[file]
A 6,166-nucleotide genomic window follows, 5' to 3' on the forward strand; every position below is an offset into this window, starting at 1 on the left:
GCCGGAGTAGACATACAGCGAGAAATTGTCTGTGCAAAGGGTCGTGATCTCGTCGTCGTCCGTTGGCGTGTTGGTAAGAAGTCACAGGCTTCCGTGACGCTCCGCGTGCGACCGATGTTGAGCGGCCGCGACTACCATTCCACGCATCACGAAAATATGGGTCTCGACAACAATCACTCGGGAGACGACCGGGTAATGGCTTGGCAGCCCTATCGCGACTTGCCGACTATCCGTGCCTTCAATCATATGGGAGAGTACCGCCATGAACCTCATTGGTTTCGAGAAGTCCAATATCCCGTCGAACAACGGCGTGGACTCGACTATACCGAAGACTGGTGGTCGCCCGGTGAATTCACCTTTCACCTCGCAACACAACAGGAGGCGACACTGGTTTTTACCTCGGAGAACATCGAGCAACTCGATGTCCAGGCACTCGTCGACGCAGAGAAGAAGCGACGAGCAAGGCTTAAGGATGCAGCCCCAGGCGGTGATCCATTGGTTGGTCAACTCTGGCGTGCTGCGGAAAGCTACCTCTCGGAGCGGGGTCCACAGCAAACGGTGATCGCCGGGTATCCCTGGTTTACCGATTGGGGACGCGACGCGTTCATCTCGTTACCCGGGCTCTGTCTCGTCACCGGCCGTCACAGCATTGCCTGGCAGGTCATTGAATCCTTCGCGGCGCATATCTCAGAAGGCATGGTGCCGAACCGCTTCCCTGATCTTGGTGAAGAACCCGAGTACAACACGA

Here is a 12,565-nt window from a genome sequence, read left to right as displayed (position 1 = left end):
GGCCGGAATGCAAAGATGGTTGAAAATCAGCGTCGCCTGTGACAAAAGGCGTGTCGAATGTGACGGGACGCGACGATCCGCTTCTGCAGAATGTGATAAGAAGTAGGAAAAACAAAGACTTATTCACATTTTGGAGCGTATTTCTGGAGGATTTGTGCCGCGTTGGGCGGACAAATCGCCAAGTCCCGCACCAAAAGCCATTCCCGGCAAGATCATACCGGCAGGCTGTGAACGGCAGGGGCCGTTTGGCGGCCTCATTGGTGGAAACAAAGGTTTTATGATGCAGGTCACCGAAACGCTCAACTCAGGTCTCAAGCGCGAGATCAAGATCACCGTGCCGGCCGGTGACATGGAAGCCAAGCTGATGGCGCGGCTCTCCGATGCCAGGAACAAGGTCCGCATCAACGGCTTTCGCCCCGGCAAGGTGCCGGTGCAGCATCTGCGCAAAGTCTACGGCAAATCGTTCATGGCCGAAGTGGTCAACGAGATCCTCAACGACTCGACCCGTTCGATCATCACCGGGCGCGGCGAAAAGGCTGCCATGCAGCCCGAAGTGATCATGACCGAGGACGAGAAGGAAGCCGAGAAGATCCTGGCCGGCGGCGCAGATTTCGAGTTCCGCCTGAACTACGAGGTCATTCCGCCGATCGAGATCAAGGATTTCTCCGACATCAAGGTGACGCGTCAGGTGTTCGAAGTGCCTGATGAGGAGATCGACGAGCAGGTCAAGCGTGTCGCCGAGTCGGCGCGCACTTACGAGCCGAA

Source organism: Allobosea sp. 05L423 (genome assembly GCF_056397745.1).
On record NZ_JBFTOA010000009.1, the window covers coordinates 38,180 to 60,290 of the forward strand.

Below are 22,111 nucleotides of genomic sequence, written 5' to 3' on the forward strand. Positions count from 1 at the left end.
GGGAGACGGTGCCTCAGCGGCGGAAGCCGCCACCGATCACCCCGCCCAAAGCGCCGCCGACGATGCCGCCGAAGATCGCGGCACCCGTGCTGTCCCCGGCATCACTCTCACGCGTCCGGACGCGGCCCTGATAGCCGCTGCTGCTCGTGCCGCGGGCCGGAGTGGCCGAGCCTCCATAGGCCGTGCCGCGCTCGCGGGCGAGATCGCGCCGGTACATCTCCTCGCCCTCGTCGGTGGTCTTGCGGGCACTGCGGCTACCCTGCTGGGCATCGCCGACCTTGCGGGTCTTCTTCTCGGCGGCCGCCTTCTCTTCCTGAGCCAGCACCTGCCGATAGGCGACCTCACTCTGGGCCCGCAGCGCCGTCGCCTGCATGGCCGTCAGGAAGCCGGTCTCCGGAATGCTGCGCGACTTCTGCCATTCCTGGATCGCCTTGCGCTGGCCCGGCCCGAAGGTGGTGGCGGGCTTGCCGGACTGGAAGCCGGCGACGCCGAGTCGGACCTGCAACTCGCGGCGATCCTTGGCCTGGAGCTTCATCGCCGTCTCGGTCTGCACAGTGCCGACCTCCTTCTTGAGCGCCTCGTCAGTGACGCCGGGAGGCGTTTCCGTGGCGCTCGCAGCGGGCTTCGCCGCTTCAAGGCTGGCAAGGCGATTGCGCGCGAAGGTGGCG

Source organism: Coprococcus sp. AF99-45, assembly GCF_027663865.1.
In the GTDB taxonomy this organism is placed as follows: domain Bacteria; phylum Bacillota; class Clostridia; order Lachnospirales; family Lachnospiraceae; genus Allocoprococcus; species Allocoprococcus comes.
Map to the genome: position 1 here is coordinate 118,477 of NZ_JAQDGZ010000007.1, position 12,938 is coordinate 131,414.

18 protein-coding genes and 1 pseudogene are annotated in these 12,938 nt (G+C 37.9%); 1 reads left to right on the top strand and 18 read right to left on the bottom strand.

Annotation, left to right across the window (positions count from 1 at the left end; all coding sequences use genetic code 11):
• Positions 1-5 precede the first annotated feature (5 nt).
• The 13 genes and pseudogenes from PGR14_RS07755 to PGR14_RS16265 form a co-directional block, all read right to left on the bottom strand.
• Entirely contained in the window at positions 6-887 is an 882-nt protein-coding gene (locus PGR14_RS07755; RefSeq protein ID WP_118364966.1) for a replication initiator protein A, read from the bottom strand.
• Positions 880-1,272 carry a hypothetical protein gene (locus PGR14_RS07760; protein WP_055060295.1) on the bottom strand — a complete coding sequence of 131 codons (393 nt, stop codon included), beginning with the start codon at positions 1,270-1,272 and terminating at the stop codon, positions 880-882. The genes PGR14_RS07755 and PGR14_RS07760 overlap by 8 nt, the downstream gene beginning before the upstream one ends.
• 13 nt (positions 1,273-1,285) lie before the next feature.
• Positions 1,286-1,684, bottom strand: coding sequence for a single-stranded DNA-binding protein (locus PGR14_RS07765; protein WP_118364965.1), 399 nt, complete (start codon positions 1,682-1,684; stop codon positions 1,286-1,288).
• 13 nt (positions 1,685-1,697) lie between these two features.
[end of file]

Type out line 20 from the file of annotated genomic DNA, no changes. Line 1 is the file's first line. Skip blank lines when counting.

• 13 nt (positions 1,685-1,697) lie between these two features.